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Zen and the Art of the First Gig: A Little Advice for Those Caught Between School and a Workplace

A recording school graduate journeyed to a multiroom facility in a major market. He sought out the studio manager and said earnestly, "I have mastered

A recording school graduate journeyed to a multiroom facility in a major market. He sought out the studio manager and said earnestly, “I have mastered the automation system on the SSL. How long will it take for me to get a paying gig here?”

The studio manager’s reply was casual. “Six months.” Impatiently, the student answered, “But I have knowledge of Pro Tools|24 and all of its plug-ins. I never received any grade lower than an A-minus. I am prepared to make records and do microphone endorsements. Now, how long will it take me to get a paying gig here?” The studio manager thought for a moment. “20 years.”

Transitions are scary. Being born is no picnic, puberty has kids hitting the wall like bugs on a windshield. A new phenomenon of the last couple of decades is the transition of college-educated young adults leaving the hallowed studios of audio academia and catapulting themselves into the professional world. Resumes and demo CDs in hand, these larval Clearmountains face uncertain odds as they try to convince would-be employers that giving them a chance is worth the risk.

These graduates face skepticism, some of it well-founded. There are enough stories of greener-than-asparagus college- or trade school-educated weenies copping an attitude on the first (and often the last) day of their new studio gig. We educators give the “you may think you know it all, but you’re still just starting out” speech as often as we check our e-mail.

Things have improved. By and large, the alumni of the better programs are proving themselves through hard work, skill and professionalism, sans the attitude.

Still, the job search for the right first gig can be a challenging experience.

For many, this is the first time in their lives that school has not been the focal point. One thing that school does well is impose structure: The semester starts now, take these classes, produce these projects, learn these skills, etc.

By comparison, the structure of the real world, especially the job search, is much more cryptic. The requirements are not written in a syllabus; there is no step-by-step guide.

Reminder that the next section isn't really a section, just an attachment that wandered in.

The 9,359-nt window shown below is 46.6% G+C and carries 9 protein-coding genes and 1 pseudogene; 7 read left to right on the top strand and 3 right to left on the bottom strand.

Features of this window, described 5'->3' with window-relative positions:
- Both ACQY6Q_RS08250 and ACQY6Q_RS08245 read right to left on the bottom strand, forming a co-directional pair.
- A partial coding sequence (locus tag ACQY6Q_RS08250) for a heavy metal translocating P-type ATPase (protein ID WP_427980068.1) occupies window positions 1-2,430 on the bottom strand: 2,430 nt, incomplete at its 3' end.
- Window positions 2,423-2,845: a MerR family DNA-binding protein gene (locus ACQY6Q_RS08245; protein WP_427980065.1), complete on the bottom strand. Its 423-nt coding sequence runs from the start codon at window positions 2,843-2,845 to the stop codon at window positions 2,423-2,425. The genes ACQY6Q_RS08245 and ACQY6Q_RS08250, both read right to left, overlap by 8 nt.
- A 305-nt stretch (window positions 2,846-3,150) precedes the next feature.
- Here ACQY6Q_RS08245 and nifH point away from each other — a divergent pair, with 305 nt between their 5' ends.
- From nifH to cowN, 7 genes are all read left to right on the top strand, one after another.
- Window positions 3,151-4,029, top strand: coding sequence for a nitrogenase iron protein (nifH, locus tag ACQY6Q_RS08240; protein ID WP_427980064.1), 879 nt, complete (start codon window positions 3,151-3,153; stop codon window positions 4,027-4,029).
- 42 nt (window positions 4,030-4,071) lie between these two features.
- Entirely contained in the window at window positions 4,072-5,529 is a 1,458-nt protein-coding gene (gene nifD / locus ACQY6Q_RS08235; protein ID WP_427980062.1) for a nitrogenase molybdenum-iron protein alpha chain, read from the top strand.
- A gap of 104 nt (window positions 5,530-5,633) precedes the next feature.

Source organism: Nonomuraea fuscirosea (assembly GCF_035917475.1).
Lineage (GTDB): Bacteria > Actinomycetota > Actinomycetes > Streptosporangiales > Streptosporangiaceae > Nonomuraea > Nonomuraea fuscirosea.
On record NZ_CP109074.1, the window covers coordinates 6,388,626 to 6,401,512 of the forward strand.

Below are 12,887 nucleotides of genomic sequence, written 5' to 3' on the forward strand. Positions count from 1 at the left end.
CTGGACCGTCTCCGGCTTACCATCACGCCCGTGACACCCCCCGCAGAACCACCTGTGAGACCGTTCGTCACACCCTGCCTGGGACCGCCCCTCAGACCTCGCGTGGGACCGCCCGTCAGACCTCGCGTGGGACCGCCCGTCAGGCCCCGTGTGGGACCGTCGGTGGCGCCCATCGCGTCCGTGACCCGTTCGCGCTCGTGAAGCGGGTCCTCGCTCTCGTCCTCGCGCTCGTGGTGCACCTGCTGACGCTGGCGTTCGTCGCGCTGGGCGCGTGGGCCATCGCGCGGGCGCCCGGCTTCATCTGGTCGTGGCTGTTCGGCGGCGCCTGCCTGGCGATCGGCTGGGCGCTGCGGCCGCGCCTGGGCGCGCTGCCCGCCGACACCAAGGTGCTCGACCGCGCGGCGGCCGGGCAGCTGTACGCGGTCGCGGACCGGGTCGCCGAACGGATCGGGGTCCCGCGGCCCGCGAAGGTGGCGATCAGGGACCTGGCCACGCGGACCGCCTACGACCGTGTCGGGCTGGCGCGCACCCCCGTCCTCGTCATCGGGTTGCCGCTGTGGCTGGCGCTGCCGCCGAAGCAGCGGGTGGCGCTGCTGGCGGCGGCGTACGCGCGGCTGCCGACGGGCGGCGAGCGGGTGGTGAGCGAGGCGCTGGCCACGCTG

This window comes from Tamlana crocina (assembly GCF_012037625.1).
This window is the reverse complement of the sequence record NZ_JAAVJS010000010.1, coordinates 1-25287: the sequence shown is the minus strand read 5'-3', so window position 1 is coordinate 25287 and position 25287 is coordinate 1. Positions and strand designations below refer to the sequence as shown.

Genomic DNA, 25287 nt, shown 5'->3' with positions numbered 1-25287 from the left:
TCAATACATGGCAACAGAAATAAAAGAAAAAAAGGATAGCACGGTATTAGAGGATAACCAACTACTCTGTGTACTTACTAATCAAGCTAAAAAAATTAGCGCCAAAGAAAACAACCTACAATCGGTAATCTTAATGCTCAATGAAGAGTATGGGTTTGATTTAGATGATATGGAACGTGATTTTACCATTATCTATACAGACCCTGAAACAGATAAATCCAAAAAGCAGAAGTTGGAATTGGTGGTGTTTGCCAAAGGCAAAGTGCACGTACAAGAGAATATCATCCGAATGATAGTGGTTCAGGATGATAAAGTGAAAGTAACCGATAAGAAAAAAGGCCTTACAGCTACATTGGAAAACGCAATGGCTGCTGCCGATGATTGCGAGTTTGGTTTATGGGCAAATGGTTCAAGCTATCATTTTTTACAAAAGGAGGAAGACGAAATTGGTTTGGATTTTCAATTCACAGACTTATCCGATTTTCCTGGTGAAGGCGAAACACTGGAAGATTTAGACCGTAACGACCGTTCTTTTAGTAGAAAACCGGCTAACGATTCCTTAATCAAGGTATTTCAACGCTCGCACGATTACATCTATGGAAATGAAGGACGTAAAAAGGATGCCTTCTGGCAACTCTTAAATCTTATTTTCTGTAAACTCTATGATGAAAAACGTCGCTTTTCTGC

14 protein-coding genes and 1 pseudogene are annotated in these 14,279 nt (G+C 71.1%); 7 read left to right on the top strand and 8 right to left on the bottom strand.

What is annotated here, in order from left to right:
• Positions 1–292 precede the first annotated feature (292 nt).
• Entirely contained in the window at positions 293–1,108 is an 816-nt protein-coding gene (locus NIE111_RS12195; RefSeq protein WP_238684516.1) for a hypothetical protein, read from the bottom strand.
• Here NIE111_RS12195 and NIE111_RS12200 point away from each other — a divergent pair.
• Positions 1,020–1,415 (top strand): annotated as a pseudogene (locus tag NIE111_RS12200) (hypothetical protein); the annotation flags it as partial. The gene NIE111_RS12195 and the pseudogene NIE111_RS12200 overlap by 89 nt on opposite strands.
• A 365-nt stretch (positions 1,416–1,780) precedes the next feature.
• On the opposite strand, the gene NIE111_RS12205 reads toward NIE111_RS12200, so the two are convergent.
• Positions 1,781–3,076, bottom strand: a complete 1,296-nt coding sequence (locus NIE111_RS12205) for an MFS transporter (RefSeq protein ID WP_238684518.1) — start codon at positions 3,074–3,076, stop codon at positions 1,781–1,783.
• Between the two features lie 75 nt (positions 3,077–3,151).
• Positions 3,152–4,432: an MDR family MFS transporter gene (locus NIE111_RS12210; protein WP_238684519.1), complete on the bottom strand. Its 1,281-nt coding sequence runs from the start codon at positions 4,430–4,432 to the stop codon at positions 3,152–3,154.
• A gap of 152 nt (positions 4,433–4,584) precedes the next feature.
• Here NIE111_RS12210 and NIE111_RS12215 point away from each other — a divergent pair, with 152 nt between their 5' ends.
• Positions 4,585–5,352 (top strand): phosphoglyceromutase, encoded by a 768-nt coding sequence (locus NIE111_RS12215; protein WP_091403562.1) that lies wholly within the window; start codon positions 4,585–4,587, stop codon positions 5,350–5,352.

This article may be the closest thing you’ll find, so get out those yellow highlighters.

THE JOURNEYBy the time commencement rolls around many graduating students already have enviable entry-level gigs lined up at major studios, post houses and labels. Some have promising internships, both paid and unpaid, that will lead to paying gigs if prodigious amounts of hard work are applied.

Others have lots of leads, recommendation letters, a plan of action, a budding network, and they can’t wait to hit the ground running in L.A., New York, Nashville, London, Tokyo or Seoul. Some are less clear about their plans. Their goals are not as developed, and their time is spent focusing on caution and contingency plans more than imagination and aspiration.

Are there identifiable attributes that students who have significant early success in the job market have in common? The answer is yes, and here’s a partial list.

DESIREKnowing what you want and then letting yourself really want it is vital when it comes time to look for a job. And here’s a rather Zen paradox: Entry-level people who are willing to work for free are the first to land the paying gigs. You may not like this rule, but it’s true. Those of you who know that you’ve just gotta get into the studio no matter what, because it’s in your blood and it’s what you were put on this Earth to do-you are well ahead of the pack!

Follow your bliss. Work hard. Become invaluable. Find what you do best, go for it with every fiber of your being, and the money will follow.

In general, the higher you are shooting-the more significant the facility or company-the lower down on the totem pole you’re likely to start out. And at first, the number of hours you put in won’t be reflected in the pay you take home.

This is paying your dues, and if you think you got that over with at school, you’d better go ahead and take the software job because your attitude is probably going to be pretty grim. How long you spend paying dues depends on many factors, and attitude tops the list.

This doesn’t mean to be naive, or to let yourself be taken advantage of for years. During your search, you may encounter situations that don’t feel right. If the studio is a mess, if maintenance is shoddy (especially if no one seems to care), if there is no one to look up to and learn from, or if it just doesn’t feel like the right fit, it may not be the place for you.

If this is the case, don’t burn bridges, but learn when and how to move on gracefully.

A PLANOne thing I enjoy about my gig is helping students with their job search.

Some students come to me with a plan. They’ll be moving to Nashville (or New York, or L.A.) on June 1. They’ve already faxed resumes to a dozen places. They have two interviews set up over spring break.

They’d like me to be a part of this plan by looking over their resume, adding a letter of recommendation and advising them as to anyone who might be looking for someone with their specific skills and career goals. Perhaps I could put them in touch with some recent alumni who are already working in that market?